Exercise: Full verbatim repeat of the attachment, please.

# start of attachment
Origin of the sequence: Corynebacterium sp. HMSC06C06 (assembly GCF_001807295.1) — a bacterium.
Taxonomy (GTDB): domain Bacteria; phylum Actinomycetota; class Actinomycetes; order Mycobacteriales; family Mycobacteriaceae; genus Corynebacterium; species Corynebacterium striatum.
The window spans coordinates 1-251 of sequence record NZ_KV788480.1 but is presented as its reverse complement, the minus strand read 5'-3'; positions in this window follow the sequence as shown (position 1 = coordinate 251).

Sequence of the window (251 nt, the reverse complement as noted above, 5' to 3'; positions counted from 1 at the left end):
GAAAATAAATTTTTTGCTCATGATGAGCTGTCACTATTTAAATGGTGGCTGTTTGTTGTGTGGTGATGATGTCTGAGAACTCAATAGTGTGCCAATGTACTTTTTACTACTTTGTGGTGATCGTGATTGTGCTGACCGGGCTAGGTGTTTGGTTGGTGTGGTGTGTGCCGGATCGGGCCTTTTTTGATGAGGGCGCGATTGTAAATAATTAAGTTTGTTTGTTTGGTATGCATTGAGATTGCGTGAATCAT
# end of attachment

Origin of the sequence: Corynebacterium sp. HMSC06C06 (assembly GCF_001807295.1) — a bacterium.
Taxonomy (GTDB): domain Bacteria; phylum Actinomycetota; class Actinomycetes; order Mycobacteriales; family Mycobacteriaceae; genus Corynebacterium; species Corynebacterium striatum.
The window spans coordinates 1-251 of sequence record NZ_KV788480.1 but is presented as its reverse complement, the minus strand read 5'-3'; positions in this window follow the sequence as shown (position 1 = coordinate 251).

Sequence of the window (251 nt, the reverse complement as noted above, 5' to 3'; positions counted from 1 at the left end):
GAAAATAAATTTTTTGCTCATGATGAGCTGTCACTATTTAAATGGTGGCTGTTTGTTGTGTGGTGATGATGTCTGAGAACTCAATAGTGTGCCAATGTACTTTTTACTACTTTGTGGTGATCGTGATTGTGCTGACCGGGCTAGGTGTTTGGTTGGTGTGGTGTGTGCCGGATCGGGCCTTTTTTGATGAGGGCGCGATTGTAAATAATTAAGTTTGTTTGTTTGGTATGCATTGAGATTGCGTGAATCAT